Friday, January 11, 2019

Lower But Reasonable Settlement Offers Do Not Constitute Bad Faith in UIM Claims

In the case of Rau v. Allstate Fire & Cas. Ins. Co., No. 3:16-cv-0359 (M.D. Pa. Dec. 6, 2018 Mariani, J.), Judge Robert D. Mariani ruled that a carrier's rejection of a policy limits demand, in and of itself, is not evidence of bad faith absent other evidence of unreasonable and intentional under-evaluation of the claims presented.  

This matter arose out of an alleged UIM bad faith case.   The basic allegations by the Plaintiff were that the carrier failed to provide a reasonable basis for its evaluation of the Plaintiff’s claims and that the carrier failed to negotiate in good faith.  

In its opinion, the court provided a detailed review of the discovery completed on the Plaintiff's medical history along with a review of the treatment of the Plaintiff (or lack thereof) and the medical examinations completed.  The court also analyzed the parties’ negotiations (during which the Plaintiff never wavered from a policy limits demand) and the details of a high/low arbitration that ultimately resulted in the carrier paying less than the policy limits but more than its evaluation.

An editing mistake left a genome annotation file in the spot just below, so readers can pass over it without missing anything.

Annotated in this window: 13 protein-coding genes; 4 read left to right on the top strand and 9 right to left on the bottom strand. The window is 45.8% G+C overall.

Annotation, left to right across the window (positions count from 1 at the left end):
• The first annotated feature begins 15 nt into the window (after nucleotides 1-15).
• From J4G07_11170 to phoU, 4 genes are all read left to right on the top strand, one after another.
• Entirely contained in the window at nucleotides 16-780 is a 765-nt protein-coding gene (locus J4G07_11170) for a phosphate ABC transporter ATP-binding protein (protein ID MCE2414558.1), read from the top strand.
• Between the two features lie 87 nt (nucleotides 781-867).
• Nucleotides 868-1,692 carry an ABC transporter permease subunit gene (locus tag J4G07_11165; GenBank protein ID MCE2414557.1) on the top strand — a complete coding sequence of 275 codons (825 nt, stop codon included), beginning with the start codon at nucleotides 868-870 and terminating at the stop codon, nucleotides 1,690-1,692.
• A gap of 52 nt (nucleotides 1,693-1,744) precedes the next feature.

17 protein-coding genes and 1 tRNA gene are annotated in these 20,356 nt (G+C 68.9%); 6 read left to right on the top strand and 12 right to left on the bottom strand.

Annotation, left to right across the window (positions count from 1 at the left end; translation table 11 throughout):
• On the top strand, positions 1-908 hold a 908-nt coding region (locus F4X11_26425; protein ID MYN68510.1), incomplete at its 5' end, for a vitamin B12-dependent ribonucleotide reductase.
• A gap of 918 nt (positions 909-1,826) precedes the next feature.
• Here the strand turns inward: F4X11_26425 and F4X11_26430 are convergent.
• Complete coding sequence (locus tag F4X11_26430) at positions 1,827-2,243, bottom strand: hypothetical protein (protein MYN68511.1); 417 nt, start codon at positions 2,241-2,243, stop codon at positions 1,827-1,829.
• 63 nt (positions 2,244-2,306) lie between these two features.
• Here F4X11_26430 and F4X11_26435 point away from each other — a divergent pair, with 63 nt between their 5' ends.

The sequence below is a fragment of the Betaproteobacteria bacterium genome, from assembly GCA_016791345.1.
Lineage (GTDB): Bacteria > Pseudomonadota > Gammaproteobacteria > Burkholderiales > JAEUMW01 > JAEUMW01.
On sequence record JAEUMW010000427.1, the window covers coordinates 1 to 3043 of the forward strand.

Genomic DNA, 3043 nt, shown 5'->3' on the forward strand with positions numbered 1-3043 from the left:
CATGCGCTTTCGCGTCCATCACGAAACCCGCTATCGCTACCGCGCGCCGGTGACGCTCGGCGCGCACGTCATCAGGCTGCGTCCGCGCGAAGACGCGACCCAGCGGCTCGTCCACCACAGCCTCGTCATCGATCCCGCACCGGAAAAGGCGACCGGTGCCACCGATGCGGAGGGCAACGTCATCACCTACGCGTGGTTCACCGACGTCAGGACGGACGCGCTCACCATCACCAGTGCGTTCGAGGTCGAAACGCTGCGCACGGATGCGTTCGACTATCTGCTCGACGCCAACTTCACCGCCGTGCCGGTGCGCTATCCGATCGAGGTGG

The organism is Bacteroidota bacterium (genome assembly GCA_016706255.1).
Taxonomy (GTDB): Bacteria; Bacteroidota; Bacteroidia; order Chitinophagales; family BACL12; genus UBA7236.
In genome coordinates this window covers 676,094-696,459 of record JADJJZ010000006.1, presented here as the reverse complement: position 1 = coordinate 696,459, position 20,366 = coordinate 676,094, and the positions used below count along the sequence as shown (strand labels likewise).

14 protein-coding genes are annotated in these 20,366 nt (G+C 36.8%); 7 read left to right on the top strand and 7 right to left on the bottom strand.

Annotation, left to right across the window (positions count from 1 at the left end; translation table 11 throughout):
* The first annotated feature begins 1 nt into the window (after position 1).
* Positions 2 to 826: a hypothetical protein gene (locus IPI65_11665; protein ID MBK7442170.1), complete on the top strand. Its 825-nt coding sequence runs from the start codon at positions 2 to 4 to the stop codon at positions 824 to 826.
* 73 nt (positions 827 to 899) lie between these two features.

Judge Robert D. Mariani
Based upon the record before the court, summary judgment was granted in favor of the carrier.  Judge Mariani found that the carrier came forward with sufficient evidence to establish an absence of any genuine issues of material facts as to its conduct in its dealings with the insured.  

More specifically, the court found that, in evaluating the case, the carrier relied upon expert reports and the absence of any documentation from the Plaintiff showing any surgical history for which more damages might be due.  

The court noted that, while the carrier’s settlement offers were lower than the policy limits demand submitted by the Plaintiff and the eventual arbitration award, this fact, in and of itself, does not support a finding of bad faith.   

To the contrary, the court noted that a low but reasonable evaluation does not constitute bad faith.   The evaluation by the carrier in this case was found to be reasonable based upon the carrier’s investigation and the sum it was willing to pay in setting the high/low arbitration parameters.  

Anyone wishing to review a copy of this decision may click this LINK.

No comments:

Post a Comment

Note: Only a member of this blog may post a comment.